FIG. 1 illustrates a GPS base station receiver initialization method embodiment of the present invention, referred to herein by the general reference numeral 10. In a step 12, the positions of a plurality of monuments in the field, e.g., A, B, C, . . . , are determined. In a step 14, these positions are uploaded as benchmarks in an electronic database. In a step 16, such position benchmarks are downloaded into a GPS base station receiver, e.g., a SITE SURVEYOR™ via a TRIMTALK radio link, as marketed by Trimble Navigation Ltd. (Sunnyvale, Calif.). In a step 18, the GPS base station receiver is transported into the field to one of the actual monuments corresponding to those in the database of position benchmarks. In a step 20, the GPS base station receiver is turned on. In a step 22, the GPS base station receiver estimates its rough position accurate to a distance "D1", for example, to an accuracy of 100 meters. At this level of accuracy, a first position fix from a cold start can be provided relatively quickly. In a step 24, if the rough estimate of position is within a distance "D2" of any corresponding one of the downloaded position benchmarks, then the initialization of the GPS base station receiver is forced to assume its present position is the particular corresponding position benchmark. Preferably, the distances D1 and D2 are selectable.
FIGS. 2 and 3 show respective parts of a base station snap initialization method embodiment of the present invention, referred to herein by the general reference numeral 30. The method 30 is similar to the method 10 and can be implemented as a computer program using conventional hardware marketed by GPS equipment producers such as Trimble Navigation. A step 32 begins with a conventional boot-up procedure in a GPS base station receiver that includes a search for visible GPS satellites, the acquisition of those satellites, and the determination of a position fix. In a step 34, a check is made to see if the user has enabled a snap mode. If not, flow A is followed. If enabled, then a step 36 checks to see if RTCM data is being received from a remote base station. If not, then a step 38 engages a normal snap mode where initialization snaps of as much as 100 meters are allowed. Otherwise, a step 40 engages an enhanced snap mode where initialization snaps of no more than five meters are allowed. The limits for normal and enhanced snap modes are preferably freely adjustable. Both the steps 38 and 40 and a flow B converge on a step 42 that checks if a resolution has been made of the closest base station. For this, a database 44 is consulted that comprises stored positions of monument benchmarks in a database, e.g., by using a look-up table. If the step 42 has resolved the closest base station, a flow C is followed. Otherwise, a step 46 causes a user display to indicate no snap initialization has yet taken place. This then returns to the step 42 through the flow B.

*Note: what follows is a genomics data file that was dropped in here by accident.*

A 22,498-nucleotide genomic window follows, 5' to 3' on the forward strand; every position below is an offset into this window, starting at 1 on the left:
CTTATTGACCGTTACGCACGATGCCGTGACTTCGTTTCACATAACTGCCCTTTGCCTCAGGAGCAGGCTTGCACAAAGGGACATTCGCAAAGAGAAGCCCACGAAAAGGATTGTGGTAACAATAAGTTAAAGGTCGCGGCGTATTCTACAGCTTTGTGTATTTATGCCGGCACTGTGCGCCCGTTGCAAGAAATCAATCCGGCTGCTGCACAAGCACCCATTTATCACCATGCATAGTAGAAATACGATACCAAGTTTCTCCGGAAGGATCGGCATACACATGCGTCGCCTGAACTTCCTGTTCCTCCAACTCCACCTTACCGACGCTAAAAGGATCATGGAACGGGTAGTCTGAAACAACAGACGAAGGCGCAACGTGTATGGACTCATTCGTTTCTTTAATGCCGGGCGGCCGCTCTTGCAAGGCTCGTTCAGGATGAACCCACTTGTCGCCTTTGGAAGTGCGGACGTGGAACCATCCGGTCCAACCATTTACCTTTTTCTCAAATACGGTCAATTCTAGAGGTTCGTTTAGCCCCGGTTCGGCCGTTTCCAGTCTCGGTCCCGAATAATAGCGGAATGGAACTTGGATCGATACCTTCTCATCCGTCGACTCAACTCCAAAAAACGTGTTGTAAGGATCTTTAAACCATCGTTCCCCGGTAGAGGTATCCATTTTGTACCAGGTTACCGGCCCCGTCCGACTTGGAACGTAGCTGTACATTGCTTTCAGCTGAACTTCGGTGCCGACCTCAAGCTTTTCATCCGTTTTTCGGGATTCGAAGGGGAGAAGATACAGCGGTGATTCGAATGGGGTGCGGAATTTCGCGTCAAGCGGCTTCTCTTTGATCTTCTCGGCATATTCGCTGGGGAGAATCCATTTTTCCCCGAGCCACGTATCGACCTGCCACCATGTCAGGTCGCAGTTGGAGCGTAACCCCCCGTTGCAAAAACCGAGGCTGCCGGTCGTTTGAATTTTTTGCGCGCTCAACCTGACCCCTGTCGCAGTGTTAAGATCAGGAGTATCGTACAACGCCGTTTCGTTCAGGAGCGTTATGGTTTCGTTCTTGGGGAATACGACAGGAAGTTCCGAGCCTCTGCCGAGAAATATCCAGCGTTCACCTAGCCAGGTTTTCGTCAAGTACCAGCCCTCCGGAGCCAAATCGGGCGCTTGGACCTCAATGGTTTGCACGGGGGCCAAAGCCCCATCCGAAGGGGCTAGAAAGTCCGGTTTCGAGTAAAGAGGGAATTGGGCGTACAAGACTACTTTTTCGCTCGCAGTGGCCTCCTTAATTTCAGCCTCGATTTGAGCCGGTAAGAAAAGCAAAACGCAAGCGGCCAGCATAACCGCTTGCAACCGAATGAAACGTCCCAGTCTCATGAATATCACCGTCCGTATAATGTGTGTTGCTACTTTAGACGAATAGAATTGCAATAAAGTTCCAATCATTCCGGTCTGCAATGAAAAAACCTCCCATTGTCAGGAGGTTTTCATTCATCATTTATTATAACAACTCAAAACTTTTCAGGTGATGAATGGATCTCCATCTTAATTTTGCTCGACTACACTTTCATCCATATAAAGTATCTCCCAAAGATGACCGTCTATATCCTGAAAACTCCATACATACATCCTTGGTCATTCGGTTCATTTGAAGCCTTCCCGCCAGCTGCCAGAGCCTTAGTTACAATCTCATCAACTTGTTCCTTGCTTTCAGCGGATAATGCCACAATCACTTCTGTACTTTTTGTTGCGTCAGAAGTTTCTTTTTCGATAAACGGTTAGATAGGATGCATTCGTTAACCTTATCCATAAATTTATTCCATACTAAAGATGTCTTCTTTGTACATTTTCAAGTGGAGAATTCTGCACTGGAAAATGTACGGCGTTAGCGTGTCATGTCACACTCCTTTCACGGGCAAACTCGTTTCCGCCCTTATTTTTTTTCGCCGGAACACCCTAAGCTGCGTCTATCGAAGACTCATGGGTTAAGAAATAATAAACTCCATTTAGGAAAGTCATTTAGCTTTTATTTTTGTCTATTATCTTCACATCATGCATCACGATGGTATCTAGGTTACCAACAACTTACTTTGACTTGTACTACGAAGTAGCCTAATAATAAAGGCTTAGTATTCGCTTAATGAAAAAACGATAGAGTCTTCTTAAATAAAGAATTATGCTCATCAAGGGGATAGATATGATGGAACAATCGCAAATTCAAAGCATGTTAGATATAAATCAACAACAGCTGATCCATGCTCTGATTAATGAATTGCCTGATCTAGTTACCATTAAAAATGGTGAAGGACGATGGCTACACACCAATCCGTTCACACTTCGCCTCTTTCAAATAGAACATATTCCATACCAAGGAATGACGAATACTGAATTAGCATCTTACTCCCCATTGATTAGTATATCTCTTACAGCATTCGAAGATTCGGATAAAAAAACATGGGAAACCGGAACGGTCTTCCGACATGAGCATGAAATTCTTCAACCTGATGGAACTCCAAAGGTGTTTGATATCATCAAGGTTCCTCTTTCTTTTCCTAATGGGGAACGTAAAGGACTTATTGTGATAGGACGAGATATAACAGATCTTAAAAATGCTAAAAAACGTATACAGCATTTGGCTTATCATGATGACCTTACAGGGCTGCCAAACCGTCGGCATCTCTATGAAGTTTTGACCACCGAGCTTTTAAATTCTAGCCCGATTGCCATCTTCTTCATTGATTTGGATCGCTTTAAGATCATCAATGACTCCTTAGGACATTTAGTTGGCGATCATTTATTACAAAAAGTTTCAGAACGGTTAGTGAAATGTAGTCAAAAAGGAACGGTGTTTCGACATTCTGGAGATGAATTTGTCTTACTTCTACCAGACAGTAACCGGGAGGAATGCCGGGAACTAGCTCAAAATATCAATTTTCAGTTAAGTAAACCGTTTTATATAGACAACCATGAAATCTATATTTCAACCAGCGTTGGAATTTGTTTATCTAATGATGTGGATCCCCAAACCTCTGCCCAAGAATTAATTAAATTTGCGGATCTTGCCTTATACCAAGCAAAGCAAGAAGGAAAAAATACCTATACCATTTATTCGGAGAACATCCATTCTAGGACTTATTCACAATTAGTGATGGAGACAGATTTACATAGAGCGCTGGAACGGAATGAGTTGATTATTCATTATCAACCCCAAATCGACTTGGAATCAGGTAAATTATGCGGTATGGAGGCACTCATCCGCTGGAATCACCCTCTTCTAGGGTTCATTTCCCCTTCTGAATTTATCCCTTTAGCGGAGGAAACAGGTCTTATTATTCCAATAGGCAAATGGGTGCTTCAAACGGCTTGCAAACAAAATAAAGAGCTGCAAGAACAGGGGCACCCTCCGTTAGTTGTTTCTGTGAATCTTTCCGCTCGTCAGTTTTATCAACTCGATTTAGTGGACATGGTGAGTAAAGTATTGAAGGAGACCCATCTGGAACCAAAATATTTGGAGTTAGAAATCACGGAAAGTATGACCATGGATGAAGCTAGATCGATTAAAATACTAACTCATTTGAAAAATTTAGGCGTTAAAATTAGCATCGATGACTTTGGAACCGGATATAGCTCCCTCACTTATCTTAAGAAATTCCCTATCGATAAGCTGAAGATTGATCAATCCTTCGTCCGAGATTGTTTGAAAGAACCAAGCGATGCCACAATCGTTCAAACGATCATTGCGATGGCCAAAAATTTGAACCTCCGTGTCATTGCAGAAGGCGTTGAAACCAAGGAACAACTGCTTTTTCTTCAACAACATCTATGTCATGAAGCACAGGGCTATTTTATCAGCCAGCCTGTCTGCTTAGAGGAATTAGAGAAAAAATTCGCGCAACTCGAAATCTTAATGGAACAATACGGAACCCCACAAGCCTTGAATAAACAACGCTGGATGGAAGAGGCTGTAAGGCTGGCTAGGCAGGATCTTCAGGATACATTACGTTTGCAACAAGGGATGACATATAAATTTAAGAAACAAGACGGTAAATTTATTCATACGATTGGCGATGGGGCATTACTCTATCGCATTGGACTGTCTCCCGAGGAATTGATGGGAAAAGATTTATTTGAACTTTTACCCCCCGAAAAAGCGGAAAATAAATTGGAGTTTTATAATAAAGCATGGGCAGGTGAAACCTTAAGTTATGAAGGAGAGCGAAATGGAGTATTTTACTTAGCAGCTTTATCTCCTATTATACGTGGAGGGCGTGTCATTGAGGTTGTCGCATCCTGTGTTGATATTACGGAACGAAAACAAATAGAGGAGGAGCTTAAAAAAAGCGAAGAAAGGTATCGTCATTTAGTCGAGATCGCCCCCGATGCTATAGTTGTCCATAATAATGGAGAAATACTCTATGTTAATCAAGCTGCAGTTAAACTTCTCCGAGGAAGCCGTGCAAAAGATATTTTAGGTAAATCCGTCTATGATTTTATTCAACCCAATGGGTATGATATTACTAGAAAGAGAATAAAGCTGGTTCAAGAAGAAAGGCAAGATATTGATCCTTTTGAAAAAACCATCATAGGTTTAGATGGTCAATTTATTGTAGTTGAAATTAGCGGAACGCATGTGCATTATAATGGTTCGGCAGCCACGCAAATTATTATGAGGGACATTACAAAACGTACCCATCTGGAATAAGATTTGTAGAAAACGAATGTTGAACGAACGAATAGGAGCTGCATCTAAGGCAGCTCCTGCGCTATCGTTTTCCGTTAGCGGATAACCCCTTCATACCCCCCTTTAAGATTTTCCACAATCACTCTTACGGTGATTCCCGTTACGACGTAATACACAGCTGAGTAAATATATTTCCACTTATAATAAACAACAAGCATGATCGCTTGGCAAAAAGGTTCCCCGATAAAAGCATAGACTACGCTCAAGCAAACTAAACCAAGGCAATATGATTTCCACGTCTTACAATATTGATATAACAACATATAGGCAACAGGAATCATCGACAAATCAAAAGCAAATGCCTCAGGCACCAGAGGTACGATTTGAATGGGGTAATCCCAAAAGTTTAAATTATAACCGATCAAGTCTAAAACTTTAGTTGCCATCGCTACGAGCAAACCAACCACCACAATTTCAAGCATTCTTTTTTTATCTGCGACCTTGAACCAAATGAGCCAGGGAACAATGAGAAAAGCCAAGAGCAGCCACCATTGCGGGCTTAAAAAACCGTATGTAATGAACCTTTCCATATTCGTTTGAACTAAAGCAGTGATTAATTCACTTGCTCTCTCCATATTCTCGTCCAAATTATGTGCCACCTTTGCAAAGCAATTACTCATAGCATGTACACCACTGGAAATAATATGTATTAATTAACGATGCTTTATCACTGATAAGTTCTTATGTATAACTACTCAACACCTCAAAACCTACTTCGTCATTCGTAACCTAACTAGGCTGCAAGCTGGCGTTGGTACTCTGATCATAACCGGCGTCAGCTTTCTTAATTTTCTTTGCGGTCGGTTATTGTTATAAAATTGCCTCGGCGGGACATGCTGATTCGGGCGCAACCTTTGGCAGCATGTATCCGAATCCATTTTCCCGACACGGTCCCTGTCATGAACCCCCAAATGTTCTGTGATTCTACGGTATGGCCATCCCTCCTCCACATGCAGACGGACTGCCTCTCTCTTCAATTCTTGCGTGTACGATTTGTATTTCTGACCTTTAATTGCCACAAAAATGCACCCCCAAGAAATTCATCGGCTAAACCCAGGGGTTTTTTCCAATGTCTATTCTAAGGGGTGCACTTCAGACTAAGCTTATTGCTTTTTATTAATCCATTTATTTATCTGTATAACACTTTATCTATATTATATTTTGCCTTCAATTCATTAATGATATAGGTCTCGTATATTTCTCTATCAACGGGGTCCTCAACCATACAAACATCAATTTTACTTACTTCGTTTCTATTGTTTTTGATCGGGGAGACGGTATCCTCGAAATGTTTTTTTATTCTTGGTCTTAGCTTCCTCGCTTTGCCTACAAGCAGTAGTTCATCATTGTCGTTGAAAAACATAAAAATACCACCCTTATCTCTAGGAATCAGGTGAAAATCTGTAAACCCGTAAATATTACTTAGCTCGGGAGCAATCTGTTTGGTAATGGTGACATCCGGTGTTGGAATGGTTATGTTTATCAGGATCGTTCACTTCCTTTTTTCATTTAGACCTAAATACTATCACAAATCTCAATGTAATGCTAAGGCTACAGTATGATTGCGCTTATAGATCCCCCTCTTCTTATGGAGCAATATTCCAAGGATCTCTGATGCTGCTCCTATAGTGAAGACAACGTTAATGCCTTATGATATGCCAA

Referring to FIG. 3, the method 30 continues through the flow A with a step 48 that checks to see if the remote initialization has been set. If not, the program ends. If so, a step 50 computes the position based on such remote position or it uses a position set by remote control or a default position. Remote positions and measurements are input to the step 50. This then joins the flow C in a step 52 that checks to see if a RTCM data output has been enabled. If so, a step 54 generates RTCM data packets and computes corrections based on current position and measurements. Otherwise, a step 56 checks to see if an auto-logging mode has been set to on. If so, a step 58 logs data to a memory. If not, a step 60 indicates the status of the RTCM and logging modes on a user display and ends.
The present invention therefore includes alternative variations of methods 10 and 30. For example, the present invention includes a method for the collection of monument position benchmarks into a database and for the rapid cold start initialization of a GPS base station receiver according to one or more of the position benchmarks. Such method comprises determining the survey position of at least two monuments in a field of survey. Then, uploading the monument survey positions to a computer storage database as a position benchmark. This is followed by downloading a plurality of position benchmarks relevant to the field of survey to a navigation satellite base station receiver. The navigation satellite base station receiver is transported to near exactly a first one of the monuments, and cold started. The receiver estimates a first rough position and replaces the first rough position estimate with a first corresponding position benchmark in the navigation satellite base station receiver if the first rough position estimate is not greater than a predetermined distance "D1" from the first corresponding position benchmark. For example, D1 can be ten meters. This can be repeated at a second site without further refreshing from the database by transporting the navigation satellite base station receiver to near exactly a second one of the monuments. Then cold starting the navigation satellite base station receiver. An estimate of a second rough position of the navigation satellite base station receiver is determined. The second rough position estimate is replaced with a second corresponding position benchmark in the navigation satellite base station receiver if the second rough position estimate is not greater than a predetermined distance "D2" from the second corresponding position benchmark. The distance D2 may or may not be independent of the distance D1.
Although the present invention has been described in terms of the presently preferred embodiment, it is to be understood that the disclosure is not to be interpreted as limiting. Various alterations and modifications will no doubt become apparent to those skilled in the art after having read the above disclosure. Accordingly, it is intended that the appended claims be interpreted as covering all alterations and modifications as fall within the true spirit and scope of the invention.
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|Clasificación de EE.UU.||342/357.64, 701/472|
|Clasificación internacional||G01S1/00, G01S19/25, G01S5/14|
|18 Mar 1996||AS||Assignment|
Owner name: TRIMBLE NAVIGATION LIMITED, CALIFORNIA
Free format text: ASSIGNMENT OF ASSIGNORS INTEREST;ASSIGNOR:DAVIS, RONALD G.D.;REEL/FRAME:007899/0045
Effective date: 19960308
|31 Jul 2000||AS||Assignment|
|18 Ene 2002||FPAY||Fee payment|
Year of fee payment: 4
|13 Feb 2002||REMI||Maintenance fee reminder mailed|
|26 Ene 2006||SULP||Surcharge for late payment|
Year of fee payment: 7
|26 Ene 2006||FPAY||Fee payment|
Year of fee payment: 8
|23 Dic 2009||FPAY||Fee payment|
Year of fee payment: 12